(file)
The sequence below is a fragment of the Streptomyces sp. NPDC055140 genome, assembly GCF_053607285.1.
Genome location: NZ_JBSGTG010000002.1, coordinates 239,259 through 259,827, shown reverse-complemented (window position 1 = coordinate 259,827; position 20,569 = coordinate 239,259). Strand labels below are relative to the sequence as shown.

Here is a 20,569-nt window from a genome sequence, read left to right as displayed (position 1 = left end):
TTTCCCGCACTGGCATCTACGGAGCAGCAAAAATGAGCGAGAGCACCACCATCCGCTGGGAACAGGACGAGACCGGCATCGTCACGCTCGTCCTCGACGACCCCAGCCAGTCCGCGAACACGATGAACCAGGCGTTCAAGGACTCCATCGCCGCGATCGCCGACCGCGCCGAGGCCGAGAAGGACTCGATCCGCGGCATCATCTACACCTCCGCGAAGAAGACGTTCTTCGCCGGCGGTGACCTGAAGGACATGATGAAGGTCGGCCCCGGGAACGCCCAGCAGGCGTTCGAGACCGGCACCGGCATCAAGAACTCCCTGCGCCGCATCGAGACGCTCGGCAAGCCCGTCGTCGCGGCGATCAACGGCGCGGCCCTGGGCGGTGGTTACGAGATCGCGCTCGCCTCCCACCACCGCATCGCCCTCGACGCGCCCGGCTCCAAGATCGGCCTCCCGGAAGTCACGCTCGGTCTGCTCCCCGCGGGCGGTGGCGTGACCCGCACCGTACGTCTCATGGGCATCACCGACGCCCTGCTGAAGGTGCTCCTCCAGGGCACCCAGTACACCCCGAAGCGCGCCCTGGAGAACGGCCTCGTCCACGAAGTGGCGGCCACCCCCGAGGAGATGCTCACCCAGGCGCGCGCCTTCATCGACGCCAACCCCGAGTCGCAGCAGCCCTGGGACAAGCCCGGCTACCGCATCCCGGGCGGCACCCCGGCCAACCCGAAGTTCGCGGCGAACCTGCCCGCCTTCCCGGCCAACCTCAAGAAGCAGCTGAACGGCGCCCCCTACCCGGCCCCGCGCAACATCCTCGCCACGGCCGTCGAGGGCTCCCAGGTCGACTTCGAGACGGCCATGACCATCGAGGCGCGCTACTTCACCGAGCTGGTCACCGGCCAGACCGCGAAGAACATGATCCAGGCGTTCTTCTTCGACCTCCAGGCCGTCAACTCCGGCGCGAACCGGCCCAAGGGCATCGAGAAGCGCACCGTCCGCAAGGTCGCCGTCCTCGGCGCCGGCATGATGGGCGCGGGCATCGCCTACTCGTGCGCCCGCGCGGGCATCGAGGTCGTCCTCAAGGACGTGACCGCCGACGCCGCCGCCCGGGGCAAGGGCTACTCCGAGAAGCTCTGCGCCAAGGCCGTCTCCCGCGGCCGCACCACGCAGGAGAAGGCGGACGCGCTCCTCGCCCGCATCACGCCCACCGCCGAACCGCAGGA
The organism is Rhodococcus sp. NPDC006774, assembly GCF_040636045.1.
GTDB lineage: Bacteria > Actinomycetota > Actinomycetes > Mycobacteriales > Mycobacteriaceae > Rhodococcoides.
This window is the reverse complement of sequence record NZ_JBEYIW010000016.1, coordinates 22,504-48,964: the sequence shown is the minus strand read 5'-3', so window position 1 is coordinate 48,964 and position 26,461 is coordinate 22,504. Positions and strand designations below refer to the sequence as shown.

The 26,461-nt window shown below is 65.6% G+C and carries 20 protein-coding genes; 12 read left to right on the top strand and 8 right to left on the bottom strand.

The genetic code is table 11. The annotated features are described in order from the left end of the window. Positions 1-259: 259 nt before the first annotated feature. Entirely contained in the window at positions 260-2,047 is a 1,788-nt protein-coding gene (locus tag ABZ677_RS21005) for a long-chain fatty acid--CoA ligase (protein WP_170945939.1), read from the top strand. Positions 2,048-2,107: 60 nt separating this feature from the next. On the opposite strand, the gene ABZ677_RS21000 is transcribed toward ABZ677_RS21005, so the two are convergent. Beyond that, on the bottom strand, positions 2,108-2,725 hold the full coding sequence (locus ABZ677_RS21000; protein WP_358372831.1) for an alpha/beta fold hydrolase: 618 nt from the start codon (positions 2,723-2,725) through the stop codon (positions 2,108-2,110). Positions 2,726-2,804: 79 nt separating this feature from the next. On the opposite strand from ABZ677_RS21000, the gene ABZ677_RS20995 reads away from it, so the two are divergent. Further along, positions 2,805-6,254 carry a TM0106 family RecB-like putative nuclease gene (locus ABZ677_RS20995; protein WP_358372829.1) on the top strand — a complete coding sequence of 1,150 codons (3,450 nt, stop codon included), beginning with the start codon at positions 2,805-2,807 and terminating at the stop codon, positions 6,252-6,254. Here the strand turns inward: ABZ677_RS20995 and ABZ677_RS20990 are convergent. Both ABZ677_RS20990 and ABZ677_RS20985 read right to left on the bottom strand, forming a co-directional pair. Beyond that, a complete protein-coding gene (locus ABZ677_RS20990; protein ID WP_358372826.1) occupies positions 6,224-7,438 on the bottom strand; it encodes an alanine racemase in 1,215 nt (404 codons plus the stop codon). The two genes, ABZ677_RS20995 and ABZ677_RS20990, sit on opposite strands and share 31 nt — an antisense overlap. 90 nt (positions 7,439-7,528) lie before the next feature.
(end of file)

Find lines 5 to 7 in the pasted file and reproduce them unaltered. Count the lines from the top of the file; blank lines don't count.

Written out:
The organism is Rhodococcus sp. NPDC006774, assembly GCF_040636045.1.
GTDB lineage: Bacteria > Actinomycetota > Actinomycetes > Mycobacteriales > Mycobacteriaceae > Rhodococcoides.
This window is the reverse complement of sequence record NZ_JBEYIW010000016.1, coordinates 22,504-48,964: the sequence shown is the minus strand read 5'-3', so window position 1 is coordinate 48,964 and position 26,461 is coordinate 22,504. Positions and strand designations below refer to the sequence as shown.